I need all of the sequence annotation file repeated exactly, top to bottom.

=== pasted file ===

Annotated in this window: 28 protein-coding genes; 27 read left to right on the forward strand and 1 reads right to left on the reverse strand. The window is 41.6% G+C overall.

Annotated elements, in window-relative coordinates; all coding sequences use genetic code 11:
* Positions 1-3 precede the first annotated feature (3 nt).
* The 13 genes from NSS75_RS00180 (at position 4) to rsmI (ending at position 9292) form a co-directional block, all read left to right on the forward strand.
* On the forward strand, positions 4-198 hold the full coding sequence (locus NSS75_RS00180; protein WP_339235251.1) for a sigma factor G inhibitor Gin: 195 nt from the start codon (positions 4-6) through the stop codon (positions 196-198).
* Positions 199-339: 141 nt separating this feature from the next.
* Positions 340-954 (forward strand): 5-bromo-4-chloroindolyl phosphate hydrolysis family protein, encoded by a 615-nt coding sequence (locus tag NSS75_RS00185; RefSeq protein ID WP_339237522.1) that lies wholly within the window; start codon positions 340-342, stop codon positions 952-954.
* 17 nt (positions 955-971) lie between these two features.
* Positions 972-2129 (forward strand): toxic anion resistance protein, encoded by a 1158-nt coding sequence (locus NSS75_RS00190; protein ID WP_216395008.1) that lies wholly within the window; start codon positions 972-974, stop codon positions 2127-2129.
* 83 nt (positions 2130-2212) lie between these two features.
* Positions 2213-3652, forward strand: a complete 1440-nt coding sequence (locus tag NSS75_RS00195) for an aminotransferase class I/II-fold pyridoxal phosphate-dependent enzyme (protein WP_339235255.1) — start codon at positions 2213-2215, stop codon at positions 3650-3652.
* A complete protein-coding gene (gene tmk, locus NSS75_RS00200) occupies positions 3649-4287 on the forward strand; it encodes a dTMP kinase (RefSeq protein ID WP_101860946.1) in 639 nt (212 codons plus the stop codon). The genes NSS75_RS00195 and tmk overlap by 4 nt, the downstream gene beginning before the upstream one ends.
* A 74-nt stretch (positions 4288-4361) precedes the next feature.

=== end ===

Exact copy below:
Annotated in this window: 28 protein-coding genes; 27 read left to right on the forward strand and 1 reads right to left on the reverse strand. The window is 41.6% G+C overall.

Annotated elements, in window-relative coordinates; all coding sequences use genetic code 11:
* Positions 1-3 precede the first annotated feature (3 nt).
* The 13 genes from NSS75_RS00180 (at position 4) to rsmI (ending at position 9292) form a co-directional block, all read left to right on the forward strand.
* On the forward strand, positions 4-198 hold the full coding sequence (locus NSS75_RS00180; protein WP_339235251.1) for a sigma factor G inhibitor Gin: 195 nt from the start codon (positions 4-6) through the stop codon (positions 196-198).
* Positions 199-339: 141 nt separating this feature from the next.
* Positions 340-954 (forward strand): 5-bromo-4-chloroindolyl phosphate hydrolysis family protein, encoded by a 615-nt coding sequence (locus tag NSS75_RS00185; RefSeq protein ID WP_339237522.1) that lies wholly within the window; start codon positions 340-342, stop codon positions 952-954.
* 17 nt (positions 955-971) lie between these two features.
* Positions 972-2129 (forward strand): toxic anion resistance protein, encoded by a 1158-nt coding sequence (locus NSS75_RS00190; protein ID WP_216395008.1) that lies wholly within the window; start codon positions 972-974, stop codon positions 2127-2129.
* 83 nt (positions 2130-2212) lie between these two features.
* Positions 2213-3652, forward strand: a complete 1440-nt coding sequence (locus tag NSS75_RS00195) for an aminotransferase class I/II-fold pyridoxal phosphate-dependent enzyme (protein WP_339235255.1) — start codon at positions 2213-2215, stop codon at positions 3650-3652.
* A complete protein-coding gene (gene tmk, locus NSS75_RS00200) occupies positions 3649-4287 on the forward strand; it encodes a dTMP kinase (RefSeq protein ID WP_101860946.1) in 639 nt (212 codons plus the stop codon). The genes NSS75_RS00195 and tmk overlap by 4 nt, the downstream gene beginning before the upstream one ends.
* A 74-nt stretch (positions 4288-4361) precedes the next feature.